However, some scientists express doubts and concerns about this ambitious unprecedented project. According to the astronomer Jonathan McDowell, about 3% of all the launched Starlink satellites may have failed by now because they are no longer maneuvering in orbit. This failure rate is normal, but in the case of such a large constellation of satellites, it may result in the creation of space junk, which might endanger other satellites and even astronauts.

Updated October 19, 2020: Starlink-13 Mission

On October 18, at 8:25 EDT (12:15 GMT) SpaceX launched 60 more internet satellites into space. With this 14th launch, the company has placed 835 Starlink satellites into the orbit, including prototypes that won’t be used for commercial service. This launch marked SpaceX’s 70th straight successful mission.

The Starlink network is still in the early stages. Engineers continue testing and collecting the necessary data. In a filing with the Federal Communications Commission dated October 13, SpaceX said it has started beta testing of the Starlink network in multiple U.S. states and is providing internet connectivity to previously unserved students in rural areas.

Starlink-12 Mission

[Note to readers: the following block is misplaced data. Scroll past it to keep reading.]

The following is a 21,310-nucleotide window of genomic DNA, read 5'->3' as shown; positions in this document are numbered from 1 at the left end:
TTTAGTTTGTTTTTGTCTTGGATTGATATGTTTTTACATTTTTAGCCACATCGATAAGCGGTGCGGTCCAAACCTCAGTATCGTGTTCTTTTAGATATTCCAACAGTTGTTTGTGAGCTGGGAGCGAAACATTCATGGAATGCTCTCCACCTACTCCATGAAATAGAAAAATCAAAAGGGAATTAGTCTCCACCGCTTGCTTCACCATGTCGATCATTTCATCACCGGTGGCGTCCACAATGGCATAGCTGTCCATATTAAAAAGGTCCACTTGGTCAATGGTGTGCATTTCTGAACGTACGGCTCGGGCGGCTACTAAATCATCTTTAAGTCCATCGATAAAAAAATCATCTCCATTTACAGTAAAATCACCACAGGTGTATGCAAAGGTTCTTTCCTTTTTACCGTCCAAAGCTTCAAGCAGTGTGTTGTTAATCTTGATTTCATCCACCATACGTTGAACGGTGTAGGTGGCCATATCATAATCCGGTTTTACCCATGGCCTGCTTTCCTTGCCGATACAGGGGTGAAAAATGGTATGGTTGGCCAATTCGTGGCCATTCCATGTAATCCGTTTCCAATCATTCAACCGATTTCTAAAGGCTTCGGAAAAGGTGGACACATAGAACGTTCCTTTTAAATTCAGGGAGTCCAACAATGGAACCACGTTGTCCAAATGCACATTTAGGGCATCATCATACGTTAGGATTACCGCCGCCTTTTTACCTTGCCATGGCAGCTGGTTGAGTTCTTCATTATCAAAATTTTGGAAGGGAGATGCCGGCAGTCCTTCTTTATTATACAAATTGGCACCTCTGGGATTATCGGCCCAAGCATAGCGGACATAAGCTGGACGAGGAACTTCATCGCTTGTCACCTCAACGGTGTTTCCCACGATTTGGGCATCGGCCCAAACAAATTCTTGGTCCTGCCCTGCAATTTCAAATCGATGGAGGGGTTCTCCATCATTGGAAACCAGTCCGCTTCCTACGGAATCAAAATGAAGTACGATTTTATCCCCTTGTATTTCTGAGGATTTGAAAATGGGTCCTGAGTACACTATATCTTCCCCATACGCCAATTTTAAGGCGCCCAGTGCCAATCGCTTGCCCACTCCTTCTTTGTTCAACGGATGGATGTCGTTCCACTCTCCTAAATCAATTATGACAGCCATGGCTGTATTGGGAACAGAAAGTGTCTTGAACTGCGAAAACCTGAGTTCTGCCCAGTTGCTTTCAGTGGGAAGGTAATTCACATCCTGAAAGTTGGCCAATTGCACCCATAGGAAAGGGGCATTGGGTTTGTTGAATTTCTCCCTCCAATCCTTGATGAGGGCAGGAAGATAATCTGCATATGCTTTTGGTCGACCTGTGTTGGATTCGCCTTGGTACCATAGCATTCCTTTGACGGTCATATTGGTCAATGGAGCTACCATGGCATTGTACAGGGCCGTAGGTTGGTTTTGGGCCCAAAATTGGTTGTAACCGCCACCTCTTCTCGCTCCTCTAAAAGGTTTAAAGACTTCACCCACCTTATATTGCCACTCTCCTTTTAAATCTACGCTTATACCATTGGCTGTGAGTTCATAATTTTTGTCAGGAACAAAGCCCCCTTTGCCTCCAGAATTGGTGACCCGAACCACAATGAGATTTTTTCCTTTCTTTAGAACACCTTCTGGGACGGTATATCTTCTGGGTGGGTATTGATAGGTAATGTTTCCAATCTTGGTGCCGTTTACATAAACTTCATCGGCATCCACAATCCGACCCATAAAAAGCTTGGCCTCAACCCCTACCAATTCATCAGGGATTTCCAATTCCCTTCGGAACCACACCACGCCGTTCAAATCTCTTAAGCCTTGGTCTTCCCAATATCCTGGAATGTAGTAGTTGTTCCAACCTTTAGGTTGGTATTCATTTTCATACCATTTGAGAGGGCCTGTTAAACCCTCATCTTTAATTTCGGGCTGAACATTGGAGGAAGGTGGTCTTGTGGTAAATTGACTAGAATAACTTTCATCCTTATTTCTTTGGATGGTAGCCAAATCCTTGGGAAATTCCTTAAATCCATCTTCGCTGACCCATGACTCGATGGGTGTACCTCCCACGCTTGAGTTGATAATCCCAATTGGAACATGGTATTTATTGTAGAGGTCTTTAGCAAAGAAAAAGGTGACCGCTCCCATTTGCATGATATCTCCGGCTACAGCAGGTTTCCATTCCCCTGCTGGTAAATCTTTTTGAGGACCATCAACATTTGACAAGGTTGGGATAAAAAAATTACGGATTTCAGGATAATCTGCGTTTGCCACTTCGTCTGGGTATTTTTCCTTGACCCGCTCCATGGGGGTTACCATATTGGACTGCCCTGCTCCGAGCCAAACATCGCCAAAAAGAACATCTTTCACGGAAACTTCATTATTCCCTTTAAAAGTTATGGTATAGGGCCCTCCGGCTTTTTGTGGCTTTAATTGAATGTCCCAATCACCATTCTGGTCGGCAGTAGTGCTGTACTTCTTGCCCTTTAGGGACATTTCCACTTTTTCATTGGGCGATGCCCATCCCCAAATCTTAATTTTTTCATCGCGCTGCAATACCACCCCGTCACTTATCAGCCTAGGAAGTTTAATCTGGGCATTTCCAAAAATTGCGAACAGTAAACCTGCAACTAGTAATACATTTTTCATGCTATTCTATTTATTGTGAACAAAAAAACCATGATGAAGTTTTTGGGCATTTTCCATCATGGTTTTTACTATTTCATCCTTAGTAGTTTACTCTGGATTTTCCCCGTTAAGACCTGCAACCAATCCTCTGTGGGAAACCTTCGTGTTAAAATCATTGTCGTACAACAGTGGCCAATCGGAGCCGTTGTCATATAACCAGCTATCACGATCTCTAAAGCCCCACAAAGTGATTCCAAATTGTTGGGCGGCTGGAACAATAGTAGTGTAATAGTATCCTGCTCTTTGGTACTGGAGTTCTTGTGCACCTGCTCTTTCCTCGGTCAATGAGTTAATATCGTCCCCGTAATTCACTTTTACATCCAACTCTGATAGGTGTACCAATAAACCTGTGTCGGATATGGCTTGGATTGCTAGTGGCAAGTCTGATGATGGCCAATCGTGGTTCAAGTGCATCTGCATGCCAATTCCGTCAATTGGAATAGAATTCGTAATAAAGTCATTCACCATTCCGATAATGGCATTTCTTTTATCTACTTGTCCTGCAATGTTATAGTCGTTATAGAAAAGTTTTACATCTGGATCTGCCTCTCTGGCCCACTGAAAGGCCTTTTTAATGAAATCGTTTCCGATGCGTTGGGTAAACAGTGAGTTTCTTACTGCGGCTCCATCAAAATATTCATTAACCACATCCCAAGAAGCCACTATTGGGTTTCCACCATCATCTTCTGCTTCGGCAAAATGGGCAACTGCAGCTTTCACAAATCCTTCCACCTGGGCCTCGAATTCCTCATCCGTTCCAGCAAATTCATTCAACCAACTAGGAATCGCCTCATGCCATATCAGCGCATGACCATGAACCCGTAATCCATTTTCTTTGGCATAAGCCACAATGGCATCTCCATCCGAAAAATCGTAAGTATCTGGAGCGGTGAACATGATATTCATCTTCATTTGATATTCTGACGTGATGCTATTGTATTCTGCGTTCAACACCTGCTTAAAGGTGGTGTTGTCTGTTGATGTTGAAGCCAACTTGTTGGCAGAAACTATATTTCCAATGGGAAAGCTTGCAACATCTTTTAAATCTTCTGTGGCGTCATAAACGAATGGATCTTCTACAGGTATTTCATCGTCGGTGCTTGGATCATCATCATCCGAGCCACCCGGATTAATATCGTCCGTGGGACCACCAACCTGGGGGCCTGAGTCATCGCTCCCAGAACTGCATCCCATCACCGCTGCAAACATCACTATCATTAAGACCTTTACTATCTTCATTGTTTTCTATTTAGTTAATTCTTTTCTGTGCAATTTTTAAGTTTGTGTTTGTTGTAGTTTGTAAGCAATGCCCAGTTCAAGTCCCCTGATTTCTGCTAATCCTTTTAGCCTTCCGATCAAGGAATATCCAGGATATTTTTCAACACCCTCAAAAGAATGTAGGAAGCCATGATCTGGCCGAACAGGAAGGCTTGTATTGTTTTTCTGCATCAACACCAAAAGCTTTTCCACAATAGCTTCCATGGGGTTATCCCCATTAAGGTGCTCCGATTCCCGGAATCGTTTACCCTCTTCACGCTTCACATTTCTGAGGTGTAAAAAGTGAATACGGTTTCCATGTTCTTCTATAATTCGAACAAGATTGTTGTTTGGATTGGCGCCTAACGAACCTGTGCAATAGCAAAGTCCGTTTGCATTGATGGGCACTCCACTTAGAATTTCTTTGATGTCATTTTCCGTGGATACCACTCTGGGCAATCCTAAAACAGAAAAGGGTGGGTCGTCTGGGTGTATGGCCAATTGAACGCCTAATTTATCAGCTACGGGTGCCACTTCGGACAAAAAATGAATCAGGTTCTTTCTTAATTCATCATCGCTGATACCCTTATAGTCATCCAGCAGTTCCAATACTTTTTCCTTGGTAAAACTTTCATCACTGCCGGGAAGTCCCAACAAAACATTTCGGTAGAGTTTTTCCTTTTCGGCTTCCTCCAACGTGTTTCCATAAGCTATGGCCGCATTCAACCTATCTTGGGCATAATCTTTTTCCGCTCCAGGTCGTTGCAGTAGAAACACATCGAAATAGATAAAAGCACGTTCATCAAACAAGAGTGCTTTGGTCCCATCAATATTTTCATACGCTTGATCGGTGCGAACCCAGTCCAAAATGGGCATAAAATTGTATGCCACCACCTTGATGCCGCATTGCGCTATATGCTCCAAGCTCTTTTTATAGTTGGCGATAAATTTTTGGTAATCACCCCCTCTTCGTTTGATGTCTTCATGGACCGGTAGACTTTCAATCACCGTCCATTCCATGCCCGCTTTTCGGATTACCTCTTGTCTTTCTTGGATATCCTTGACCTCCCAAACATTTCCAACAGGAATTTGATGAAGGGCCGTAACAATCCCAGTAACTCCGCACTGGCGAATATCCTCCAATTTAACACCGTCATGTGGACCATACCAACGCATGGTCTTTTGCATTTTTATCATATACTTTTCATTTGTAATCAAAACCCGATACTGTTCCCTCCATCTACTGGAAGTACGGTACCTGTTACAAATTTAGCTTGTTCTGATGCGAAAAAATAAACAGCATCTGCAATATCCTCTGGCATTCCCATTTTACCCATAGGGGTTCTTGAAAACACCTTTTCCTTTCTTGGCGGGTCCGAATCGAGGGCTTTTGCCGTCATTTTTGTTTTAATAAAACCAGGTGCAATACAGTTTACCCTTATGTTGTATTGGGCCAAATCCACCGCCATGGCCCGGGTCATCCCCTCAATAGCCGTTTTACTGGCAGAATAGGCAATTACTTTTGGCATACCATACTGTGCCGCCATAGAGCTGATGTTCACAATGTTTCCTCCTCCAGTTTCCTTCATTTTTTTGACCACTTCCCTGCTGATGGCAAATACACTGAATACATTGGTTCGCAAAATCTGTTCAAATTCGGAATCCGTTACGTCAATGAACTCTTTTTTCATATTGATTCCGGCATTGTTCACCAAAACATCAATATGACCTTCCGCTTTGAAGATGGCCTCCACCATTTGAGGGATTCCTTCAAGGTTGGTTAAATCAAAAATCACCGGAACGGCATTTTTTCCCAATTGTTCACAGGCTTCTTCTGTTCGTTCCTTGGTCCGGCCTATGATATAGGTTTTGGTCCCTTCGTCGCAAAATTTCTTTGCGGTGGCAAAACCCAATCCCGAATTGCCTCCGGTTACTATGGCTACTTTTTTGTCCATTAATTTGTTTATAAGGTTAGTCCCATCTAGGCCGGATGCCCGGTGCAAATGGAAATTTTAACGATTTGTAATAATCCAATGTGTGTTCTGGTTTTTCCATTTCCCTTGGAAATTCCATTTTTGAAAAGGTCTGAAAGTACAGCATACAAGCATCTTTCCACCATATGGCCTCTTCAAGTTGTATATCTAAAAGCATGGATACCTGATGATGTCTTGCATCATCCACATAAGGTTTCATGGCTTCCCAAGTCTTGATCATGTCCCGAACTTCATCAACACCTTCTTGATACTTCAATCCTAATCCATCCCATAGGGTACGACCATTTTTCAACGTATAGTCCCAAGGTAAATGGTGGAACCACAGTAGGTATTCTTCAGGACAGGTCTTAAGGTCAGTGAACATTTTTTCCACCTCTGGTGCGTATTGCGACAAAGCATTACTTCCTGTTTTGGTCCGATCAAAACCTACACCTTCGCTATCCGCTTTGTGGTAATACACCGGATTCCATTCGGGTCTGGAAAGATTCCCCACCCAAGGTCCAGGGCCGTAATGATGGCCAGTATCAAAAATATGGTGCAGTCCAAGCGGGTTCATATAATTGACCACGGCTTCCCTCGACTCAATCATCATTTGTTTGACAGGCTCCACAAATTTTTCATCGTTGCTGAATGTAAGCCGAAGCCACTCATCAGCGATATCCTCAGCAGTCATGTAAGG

On October 6, 2020, at 7:29 AM EDT (or 11:29 GMT), the Falcon 9 rocket launched into space with 60 more Starlink satellites on board. The satellites will join hundreds of their “peers” on the 341-mile-high (550-kilometer) orbit. Previously, the flight was canceled several times due to technical reasons.

What is Starlink?

For those of you who haven’t heard about Starlink, here’s a quick recap. Starlink is a huge satellite system that aims at providing even the most remote areas of the Earth with high-speed Internet service. It has been developed and constructed by Elon Musk’s company SpaceX since 2015.

The satellites are launched into orbit by batches. As of today, 13 batches have been sent into space, and now 775 solar-powered satellites are orbiting the Earth. Eventually, SpaceX plans to build a massive 12,000-satellite constellation, with a possible later extension of the number to 42,000.

You can read about previous Starlink missions in our article.

Is it OK to launch so many satellites?